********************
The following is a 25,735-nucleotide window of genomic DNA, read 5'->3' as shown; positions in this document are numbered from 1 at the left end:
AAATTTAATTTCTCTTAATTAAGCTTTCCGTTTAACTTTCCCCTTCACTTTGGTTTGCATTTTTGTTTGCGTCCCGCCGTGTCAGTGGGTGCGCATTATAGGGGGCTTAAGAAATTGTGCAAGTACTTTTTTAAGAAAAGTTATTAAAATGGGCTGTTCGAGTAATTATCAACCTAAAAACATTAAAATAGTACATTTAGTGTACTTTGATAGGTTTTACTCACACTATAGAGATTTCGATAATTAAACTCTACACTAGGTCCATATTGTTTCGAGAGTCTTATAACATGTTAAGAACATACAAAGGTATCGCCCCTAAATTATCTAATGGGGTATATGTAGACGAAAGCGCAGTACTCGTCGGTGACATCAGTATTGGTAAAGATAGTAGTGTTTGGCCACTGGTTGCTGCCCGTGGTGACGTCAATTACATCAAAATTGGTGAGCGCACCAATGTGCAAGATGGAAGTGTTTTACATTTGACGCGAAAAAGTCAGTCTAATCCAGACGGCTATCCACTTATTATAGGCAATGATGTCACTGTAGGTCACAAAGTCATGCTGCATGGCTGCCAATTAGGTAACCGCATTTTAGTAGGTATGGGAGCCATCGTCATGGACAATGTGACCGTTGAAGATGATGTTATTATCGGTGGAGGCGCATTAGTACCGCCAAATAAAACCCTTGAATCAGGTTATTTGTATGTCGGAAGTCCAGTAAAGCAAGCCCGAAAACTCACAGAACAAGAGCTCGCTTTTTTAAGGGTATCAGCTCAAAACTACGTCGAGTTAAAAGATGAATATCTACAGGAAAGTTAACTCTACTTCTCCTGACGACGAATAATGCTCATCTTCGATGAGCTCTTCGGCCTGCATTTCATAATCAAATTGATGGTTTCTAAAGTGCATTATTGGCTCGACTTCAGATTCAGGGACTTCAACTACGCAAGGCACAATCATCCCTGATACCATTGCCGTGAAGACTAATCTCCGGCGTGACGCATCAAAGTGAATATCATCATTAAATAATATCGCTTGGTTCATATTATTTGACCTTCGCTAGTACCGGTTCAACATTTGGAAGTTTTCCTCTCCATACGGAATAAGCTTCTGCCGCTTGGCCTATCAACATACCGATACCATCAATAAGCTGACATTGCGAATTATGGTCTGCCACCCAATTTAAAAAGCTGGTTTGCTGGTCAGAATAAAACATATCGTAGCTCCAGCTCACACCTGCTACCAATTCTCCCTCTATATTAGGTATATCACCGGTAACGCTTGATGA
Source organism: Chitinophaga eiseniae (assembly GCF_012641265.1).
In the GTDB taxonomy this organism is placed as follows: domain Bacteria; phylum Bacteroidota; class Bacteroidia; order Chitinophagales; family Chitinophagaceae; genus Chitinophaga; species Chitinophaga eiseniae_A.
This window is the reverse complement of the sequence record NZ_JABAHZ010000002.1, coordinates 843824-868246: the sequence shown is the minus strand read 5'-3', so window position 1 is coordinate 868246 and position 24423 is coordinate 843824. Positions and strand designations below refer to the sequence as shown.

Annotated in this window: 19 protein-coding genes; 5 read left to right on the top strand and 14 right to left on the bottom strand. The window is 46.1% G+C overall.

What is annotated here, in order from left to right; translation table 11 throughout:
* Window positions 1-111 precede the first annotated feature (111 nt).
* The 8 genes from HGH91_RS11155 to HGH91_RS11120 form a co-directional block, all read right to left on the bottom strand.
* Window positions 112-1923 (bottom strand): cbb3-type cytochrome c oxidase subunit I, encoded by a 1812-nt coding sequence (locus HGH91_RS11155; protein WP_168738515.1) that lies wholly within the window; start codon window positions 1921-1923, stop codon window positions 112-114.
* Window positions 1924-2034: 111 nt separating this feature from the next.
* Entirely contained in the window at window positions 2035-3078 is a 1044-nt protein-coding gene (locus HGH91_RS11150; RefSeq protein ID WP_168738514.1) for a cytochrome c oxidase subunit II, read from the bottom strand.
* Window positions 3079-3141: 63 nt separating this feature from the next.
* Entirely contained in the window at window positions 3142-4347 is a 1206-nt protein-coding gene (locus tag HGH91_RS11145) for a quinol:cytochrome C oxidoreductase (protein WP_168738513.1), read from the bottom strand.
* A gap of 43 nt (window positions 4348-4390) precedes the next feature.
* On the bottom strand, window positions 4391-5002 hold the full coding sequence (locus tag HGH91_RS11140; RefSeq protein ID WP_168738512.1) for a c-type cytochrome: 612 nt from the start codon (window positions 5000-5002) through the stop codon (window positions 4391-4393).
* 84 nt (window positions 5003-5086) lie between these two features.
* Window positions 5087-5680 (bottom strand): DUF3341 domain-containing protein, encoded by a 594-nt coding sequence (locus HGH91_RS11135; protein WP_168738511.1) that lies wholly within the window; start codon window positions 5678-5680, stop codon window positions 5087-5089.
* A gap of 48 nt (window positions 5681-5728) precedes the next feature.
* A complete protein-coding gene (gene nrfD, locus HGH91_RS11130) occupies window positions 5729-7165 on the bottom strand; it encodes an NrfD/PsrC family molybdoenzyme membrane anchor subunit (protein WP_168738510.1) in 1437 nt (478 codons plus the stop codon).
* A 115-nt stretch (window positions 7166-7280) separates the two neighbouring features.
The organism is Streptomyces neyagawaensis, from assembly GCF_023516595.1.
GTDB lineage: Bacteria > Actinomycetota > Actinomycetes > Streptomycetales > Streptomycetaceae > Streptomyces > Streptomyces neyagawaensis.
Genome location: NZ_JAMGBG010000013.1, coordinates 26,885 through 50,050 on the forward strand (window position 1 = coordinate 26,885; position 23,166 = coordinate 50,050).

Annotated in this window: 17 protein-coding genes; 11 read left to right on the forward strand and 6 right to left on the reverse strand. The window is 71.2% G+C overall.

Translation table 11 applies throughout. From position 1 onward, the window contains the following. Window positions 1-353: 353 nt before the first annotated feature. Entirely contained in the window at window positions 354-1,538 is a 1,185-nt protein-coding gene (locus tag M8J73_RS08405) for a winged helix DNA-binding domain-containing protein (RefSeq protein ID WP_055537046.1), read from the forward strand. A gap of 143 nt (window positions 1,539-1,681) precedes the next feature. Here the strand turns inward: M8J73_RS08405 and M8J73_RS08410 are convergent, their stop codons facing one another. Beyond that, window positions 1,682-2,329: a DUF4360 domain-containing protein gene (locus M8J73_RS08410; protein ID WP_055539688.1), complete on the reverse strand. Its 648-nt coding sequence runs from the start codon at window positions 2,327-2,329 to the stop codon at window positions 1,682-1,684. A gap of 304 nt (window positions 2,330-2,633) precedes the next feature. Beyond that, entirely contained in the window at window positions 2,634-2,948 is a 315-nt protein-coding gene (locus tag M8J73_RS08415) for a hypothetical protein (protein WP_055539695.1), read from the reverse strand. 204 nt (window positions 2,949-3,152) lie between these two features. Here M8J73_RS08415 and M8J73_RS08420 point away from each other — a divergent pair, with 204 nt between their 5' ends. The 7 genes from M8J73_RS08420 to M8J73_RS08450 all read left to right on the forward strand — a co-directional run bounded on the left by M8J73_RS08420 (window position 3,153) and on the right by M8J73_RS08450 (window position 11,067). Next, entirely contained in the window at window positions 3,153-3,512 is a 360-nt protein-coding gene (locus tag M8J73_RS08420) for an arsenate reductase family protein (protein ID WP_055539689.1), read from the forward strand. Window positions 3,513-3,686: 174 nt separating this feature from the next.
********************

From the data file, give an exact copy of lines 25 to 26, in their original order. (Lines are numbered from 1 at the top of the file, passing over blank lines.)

Annotated in this window: 17 protein-coding genes; 11 read left to right on the forward strand and 6 right to left on the reverse strand. The window is 71.2% G+C overall.

Translation table 11 applies throughout. From position 1 onward, the window contains the following. Window positions 1-353: 353 nt before the first annotated feature. Entirely contained in the window at window positions 354-1,538 is a 1,185-nt protein-coding gene (locus tag M8J73_RS08405) for a winged helix DNA-binding domain-containing protein (RefSeq protein ID WP_055537046.1), read from the forward strand. A gap of 143 nt (window positions 1,539-1,681) precedes the next feature. Here the strand turns inward: M8J73_RS08405 and M8J73_RS08410 are convergent, their stop codons facing one another. Beyond that, window positions 1,682-2,329: a DUF4360 domain-containing protein gene (locus M8J73_RS08410; protein ID WP_055539688.1), complete on the reverse strand. Its 648-nt coding sequence runs from the start codon at window positions 2,327-2,329 to the stop codon at window positions 1,682-1,684. A gap of 304 nt (window positions 2,330-2,633) precedes the next feature. Beyond that, entirely contained in the window at window positions 2,634-2,948 is a 315-nt protein-coding gene (locus tag M8J73_RS08415) for a hypothetical protein (protein WP_055539695.1), read from the reverse strand. 204 nt (window positions 2,949-3,152) lie between these two features. Here M8J73_RS08415 and M8J73_RS08420 point away from each other — a divergent pair, with 204 nt between their 5' ends. The 7 genes from M8J73_RS08420 to M8J73_RS08450 all read left to right on the forward strand — a co-directional run bounded on the left by M8J73_RS08420 (window position 3,153) and on the right by M8J73_RS08450 (window position 11,067). Next, entirely contained in the window at window positions 3,153-3,512 is a 360-nt protein-coding gene (locus tag M8J73_RS08420) for an arsenate reductase family protein (protein ID WP_055539689.1), read from the forward strand. Window positions 3,513-3,686: 174 nt separating this feature from the next.